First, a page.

To accomplish these objectives a knowledge management system must provide rapid access to collect and interpret nuclear forensics signatures as part of an attribution investigation. Signature science focuses on 1) characterization of sample matrices by isotopics, trace and major elements, and physical properties including textures and morphologies 2) determination of the processes used to develop and manufacture the materials, 3) establishing the žageÓ since last irradiation or processing of the materials, 4) identifying the end-use of the materials, 5) locating the origin of the materials, and 6) inferring the point of loss-of-control. Prioritizing signatures is dependent both on the nature of the samples interdicted as well as the questions being asked of the investigation (i.e., source and/or route attribution).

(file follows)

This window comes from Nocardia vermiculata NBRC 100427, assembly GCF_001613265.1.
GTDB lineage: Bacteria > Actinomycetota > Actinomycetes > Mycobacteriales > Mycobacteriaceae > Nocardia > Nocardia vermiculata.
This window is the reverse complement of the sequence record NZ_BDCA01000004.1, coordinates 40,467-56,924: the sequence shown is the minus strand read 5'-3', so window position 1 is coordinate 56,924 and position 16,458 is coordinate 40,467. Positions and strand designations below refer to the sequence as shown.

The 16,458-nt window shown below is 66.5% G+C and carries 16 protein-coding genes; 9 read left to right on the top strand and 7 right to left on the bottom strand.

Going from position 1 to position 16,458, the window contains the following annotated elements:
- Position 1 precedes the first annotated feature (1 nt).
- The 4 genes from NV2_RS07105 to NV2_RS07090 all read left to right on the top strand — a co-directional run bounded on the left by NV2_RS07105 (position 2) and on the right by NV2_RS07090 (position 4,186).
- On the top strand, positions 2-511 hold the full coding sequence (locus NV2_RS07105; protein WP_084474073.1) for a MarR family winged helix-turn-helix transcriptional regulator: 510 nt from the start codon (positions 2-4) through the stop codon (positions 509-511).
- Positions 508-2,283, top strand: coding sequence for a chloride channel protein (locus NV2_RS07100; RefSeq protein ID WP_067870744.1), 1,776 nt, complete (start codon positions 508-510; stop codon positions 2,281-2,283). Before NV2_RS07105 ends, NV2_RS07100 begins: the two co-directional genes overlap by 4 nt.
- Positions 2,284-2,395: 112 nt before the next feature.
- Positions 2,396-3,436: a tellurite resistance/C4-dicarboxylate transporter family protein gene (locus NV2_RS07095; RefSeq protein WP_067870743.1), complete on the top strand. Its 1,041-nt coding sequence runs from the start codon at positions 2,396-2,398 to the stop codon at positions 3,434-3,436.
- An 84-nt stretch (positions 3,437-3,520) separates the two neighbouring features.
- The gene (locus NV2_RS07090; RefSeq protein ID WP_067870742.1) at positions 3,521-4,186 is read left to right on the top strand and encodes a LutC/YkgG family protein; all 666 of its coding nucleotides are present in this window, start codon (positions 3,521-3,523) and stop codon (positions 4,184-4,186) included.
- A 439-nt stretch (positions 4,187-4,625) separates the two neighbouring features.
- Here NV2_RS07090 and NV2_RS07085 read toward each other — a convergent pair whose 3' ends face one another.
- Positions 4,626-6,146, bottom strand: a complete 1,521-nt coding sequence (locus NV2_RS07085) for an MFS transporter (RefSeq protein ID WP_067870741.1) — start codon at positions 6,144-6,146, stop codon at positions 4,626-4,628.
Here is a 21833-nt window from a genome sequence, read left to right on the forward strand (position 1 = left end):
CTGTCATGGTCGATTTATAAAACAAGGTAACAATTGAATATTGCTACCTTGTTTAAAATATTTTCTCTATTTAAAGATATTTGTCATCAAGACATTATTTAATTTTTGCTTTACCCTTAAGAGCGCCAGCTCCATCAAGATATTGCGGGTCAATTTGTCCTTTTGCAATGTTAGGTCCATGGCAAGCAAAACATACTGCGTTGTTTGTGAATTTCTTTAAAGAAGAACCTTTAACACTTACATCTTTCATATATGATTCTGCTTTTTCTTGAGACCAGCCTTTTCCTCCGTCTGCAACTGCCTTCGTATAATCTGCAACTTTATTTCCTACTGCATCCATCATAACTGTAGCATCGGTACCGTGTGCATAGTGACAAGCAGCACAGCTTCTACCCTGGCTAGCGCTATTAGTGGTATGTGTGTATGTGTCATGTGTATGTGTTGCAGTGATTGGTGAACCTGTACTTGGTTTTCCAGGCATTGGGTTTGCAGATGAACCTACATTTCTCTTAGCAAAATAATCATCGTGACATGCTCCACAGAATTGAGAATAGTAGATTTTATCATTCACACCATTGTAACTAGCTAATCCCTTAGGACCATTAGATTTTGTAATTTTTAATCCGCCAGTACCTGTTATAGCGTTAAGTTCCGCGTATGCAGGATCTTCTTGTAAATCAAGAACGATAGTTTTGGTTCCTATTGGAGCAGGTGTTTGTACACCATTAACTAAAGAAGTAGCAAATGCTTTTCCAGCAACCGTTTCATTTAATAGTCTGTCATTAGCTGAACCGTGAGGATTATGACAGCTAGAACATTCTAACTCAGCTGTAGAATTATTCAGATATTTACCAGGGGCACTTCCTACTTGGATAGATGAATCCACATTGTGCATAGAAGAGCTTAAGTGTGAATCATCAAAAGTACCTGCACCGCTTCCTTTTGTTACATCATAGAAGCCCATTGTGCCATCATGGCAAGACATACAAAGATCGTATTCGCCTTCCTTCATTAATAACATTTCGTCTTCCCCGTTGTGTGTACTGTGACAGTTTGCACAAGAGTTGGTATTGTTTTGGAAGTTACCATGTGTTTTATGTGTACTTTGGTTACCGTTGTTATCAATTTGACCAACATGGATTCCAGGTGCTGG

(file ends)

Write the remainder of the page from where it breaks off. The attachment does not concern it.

A wealth of signatures may be exploited from interdicted nuclear samples. Signature collection is best phased from non-destructive characterization of ephemeral signatures to more detailed forensic analysis of robust samples. Important is the ability to raise attribution confidence by utilizing independent signatures that are mutually diagnostic (either inclusive or exclusive). The collection of signatures is a dynamic and highly deductive process. As data is acquired and analyzed, new signatures may be targeted for analysis. Forensics encompasses both nuclear and conventional (e.g., fingerprints, explosive residue, tool marks, DNA, hair, fibers, etc.) evidence; due to the nature of contaminated samples appropriate radiation safety practices must be instituted without compromising the integrity of the evidence.